At the table, the only thing that separated the male perspective Republican from Democrat was the aggressiveness. Vice President Joe Biden who chaired the committee as the senator from Delaware was at times very gracious, but also gratuitous, such as, asking her to recite, for the record, Thomas’ graphic comments to her or making a big deal about having her introduce her family. Gratuitous – now you have a working definition.

Biden questions

Next came the Republican Senator from Pennsylvania.  Arlen Specter was a Republican in the Senate until 2009 when the party showed him the door and he became a Democrat. He was also a former district attorney in Philadelphia and he was the very worst. I give Professor Hill all the credit in the world for making it through each of his turns at the microphone without throwing up, walking out or screaming.

Specter Notes Docs

Spector asked numerous questions, often rambling. His statements leading up to sort of questions were in reference to documents that were not fully vetted themselves. His wandering remarks that led up to some sort of question often required Hill’s close attention. Without fail, she’d let him prattle on for a few minutes and then, with a straight face and earnest voice, she would ask, “Could you be more clear? I don’t understand what you’re asking.”

Hill returned each volley with precision. Point Hill. In this clip, Specter attempts to undermine her credibility through a statement provided by the Dean of Oral Roberts University Law School – a white man at a conservative private institution.

Specter Hill

THIS is the fuzzy memory most American women who lived through these long weeks of herstory remember about the hearings. But amazingly, back to the 2014 CBS This Morning interview conducted by Gayle King and Charlie Rose, Rose has the gall to ask perhaps THE most inane question of the year.

CBS Morning 2

This installment of Advanced TV Herstory gives you just enough knowledge about Anita Hill to defend her honor in a hostile conversation. Find the hours of material on YouTube. Read Hill’s works about the hearings, sexual harassment and gender issues. Her 1995 work, Race, Gender and Power in America: The Legacy of the Hill-Thomas Hearings, which she co-edited with Emma Coleman Jordan is also a great source.

Through the years, Hill has continued the work she loves and to be a voice for professional women facing steep odds. Her autobiography Speaking Truth to Power came out in 1997 and documents the Clarence Thomas matter, as well as her interest in civil and human rights. She’s among the many who contributed to the 2003 Sisterhood Is Forever: The Women's Anthology for a New Millennium, edited by Robin Morgan.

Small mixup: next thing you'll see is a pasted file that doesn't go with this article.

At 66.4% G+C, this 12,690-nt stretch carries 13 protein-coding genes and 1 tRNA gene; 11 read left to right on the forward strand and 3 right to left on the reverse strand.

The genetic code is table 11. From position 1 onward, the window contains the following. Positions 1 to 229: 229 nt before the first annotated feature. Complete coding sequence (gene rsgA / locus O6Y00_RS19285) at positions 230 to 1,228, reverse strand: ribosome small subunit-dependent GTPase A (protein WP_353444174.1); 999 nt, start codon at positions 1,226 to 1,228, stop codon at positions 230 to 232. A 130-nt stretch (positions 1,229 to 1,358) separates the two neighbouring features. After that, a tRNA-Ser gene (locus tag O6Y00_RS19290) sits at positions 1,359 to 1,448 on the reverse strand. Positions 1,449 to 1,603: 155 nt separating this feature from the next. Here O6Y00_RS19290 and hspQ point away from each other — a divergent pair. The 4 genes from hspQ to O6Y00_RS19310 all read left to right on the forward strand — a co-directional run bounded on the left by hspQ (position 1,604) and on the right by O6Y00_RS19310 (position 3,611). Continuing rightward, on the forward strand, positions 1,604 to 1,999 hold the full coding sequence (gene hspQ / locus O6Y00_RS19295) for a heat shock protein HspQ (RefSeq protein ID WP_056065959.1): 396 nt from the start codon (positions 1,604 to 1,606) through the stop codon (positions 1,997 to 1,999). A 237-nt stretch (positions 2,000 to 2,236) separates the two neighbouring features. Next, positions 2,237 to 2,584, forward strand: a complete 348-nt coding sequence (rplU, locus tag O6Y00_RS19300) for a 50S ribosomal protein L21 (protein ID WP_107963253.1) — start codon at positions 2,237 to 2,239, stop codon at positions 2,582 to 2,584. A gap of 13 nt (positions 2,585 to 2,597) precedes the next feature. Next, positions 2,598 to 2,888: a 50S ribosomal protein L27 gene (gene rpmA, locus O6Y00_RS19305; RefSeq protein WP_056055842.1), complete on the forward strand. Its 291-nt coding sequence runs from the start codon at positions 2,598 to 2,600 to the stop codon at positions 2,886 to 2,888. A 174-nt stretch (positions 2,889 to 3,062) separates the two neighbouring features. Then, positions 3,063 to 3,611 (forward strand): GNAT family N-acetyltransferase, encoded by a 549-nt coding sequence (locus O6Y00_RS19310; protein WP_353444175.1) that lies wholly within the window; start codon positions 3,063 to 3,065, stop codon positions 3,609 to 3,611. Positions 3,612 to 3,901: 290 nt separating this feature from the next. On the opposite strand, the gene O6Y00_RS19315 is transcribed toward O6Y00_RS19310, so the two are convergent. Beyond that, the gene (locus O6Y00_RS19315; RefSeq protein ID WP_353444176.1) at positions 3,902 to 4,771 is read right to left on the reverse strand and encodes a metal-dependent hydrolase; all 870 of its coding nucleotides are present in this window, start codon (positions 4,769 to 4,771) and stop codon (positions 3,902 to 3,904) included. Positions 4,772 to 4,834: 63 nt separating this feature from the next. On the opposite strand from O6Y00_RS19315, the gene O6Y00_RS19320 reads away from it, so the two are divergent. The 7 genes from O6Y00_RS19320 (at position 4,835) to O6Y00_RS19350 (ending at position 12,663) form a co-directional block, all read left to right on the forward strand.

Her third book, Reimagining Equality: Stories of Gender, Race, and Finding Home came out in 2011. Hill’s currently University Professor of Social Policy, Law, and Women's and Gender Studies at Brandeis University. University Professor is one of Brandeis University’s most prestigious academic honors. Brandeis describes the position as a faculty member of surpassing eminence whose work cuts across boundaries. Not far from Boston, Brandeis is a very cool institution, founded by the likes of Eleanor Roosevelt and Supreme Court Justice Louis Brandeis, the first Jewish member of the high court.

The Brandeis motto, translated to English, is “Truth even unto its innermost parts.” I’m guessing they weren’t thinking those parts would include genitalia.

Hill is quoted as saying “I resent the idea that people would blame the messenger for the message, rather than looking at the content of the message itself.” Through the power of television, the message indeed sunk into the very fabric of our American experience. It changed us. Sexuality, rape culture, victims’ rights, evidence, even the existence of a show like Law & Order SVU… where would we be without Anita Hill and her courage?

CBS This Morning Outcome 3

Thanks for listening to this important segment. There’s a lot to absorb. Audio has been pulled from the CBS This Morning interview of 2014 conducted by Gayle King and Charlie Rose.

This was a topic too emotional and too powerful to just let it fly from my keyboard to my microphone. So I am grateful to good friend Petra, high-powered attorney with memory of steel, who endured marathon document editing without breaking a sweat and has a feminist heart of gold. Friendly listeners, it’s you, Petra and so many others who own a piece of Advanced TV Herstory.

If you don’t already, subscribe to Advanced TV Herstory on iTunes or our hosting site, Libsyn. Follow us on Twitter – our handle is AT TVHerstory. This script and past scripts are found at my website, cynthiabemisabrams.com  and is a place you can leave comments or make inquiry for a presentation. Share your thoughts about this installment or ideas for others by shooting an email to advancedtvherstory at gmail.com.

You are a peach for listening and I’m your host, Cynthia Bemis Abrams.